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      Grand Strand fishermen fear the impact of more catch limits

      As charter boat captain John Strickland fills his Sea Spirit fishing boat with diesel fuel at Crazy Sisters Marina in Murrells Inlet, he wonders how the latest round of catch limits on popular fish species will effect his business.

      The South Atlantic Fishery Management Council met in Charleston Tuesday, to consider placing new limits on fish caught off the nation's southeastern coast. The council regulates fishing between 3 miles and 200 miles offshore from North Carolina to Florida.

      On the council's agenda were annual catch limits for species including king mackerel, Spanish mackerel, grouper and dolphin. The limits were part of a nationwide effort to prevent overfishing.

      Strickland said he's seen how earlier restrictions on species like red snapper and grouper has had an impact on the people who want to charter his boat.

      "It's not cheap to go fishing these days with fuel prices and everything else and then, the more you take from them, the less they want to come back," Strickland said. "They just don't want to spend the money."

      Strickland said poor fish management in past years just made the problem worse.

      "This could have been worked on years ago and now they just want to take it all from you."

      In the boat slip next to the Sea Spirit, charter captain Shane Bashor has just come in from taking a family out on his Side Kick boat for a successful trip to catch a shark. His clients are happy with their catch, but Bashor shares Strickland's concern about future catch limits. For one thing, Bashor doesn't trust the information the fishery council uses to determine its catch limits. "I would really be interested to see exactly where those numbers come from," Bashor said.

      It's a common sentiment among charter boat owners, who say they understand the need for some fishing limits, but don't see any evidence of overfishing and are distrustful of the fishery council's studies indicating that certain fish populations are declining.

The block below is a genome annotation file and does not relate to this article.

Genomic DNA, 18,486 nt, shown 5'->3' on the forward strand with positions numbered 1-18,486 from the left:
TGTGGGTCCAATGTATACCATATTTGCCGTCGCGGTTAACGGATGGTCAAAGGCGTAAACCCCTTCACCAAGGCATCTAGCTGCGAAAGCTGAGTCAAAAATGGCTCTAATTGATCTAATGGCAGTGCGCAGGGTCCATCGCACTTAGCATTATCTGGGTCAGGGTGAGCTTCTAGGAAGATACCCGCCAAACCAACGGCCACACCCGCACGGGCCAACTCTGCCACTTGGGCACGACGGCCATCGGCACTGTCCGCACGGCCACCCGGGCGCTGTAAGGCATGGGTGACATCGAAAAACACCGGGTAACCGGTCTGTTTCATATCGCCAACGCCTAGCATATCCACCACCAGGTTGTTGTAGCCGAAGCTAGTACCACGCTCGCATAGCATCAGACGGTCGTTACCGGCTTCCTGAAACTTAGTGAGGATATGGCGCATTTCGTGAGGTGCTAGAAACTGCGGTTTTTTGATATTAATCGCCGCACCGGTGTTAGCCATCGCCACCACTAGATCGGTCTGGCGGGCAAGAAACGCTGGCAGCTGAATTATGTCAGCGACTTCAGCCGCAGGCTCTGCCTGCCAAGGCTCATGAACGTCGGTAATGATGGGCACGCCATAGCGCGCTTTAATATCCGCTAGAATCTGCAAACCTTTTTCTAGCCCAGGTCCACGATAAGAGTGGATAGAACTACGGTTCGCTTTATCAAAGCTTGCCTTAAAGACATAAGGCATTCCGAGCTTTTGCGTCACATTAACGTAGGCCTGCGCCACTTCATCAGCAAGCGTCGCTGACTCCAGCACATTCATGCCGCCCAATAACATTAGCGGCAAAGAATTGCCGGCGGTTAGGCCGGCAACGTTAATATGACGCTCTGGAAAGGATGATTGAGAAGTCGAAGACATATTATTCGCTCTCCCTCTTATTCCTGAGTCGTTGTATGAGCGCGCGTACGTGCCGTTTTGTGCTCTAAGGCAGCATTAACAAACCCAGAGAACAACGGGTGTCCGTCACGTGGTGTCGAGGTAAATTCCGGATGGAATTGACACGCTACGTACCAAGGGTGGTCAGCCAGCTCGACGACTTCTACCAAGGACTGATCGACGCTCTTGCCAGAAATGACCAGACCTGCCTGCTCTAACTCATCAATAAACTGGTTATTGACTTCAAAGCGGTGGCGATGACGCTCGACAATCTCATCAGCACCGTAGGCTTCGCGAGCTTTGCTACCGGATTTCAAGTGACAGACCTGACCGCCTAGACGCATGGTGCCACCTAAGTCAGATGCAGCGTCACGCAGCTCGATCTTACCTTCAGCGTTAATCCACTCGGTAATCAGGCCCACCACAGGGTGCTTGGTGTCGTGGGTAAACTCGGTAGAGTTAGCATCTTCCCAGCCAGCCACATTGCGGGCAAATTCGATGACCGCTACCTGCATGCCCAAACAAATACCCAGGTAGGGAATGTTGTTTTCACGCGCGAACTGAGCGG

"Some things probably work in cycles out there and just because you might have a slow summer there might be other things going on than overfishing," Bashor said.

      Marina supervisor Channing Strickland said boat captains were already struggling through a weak economy. More catch limits only make things worse.

      "Why at this particular time we have to have such a hard crush on the fishing industry as far as the restrictions go, is something that I can't understand," Strickland said, "because they're not giving me any statistical data or anything to go by that shows that we're having the declines."

      Strickland said previous restrictions on black sea bass caused a dramatic impact on the market, as fishermen were given a quota on the species that was met in just one month.

      "When they open it up and set a quota, it's a free-for-all for everybody to go out and hit the market as fast as possible, but then you flood the market out, prices bottom out," Strickland said.

      There are strong years for certain species and bad years, Strickland said, but he's not seeing a huge lack of fish for people to catch when he and other boat captains go out.

      "Surely there's a decrease in the population of fish, everybody knows that, but we just need to get a better control over the way it's being regulated."

      Any action by the fishery council must be approved by the U.S. Secretary of Commerce.

      The Associated Press contributed to this story.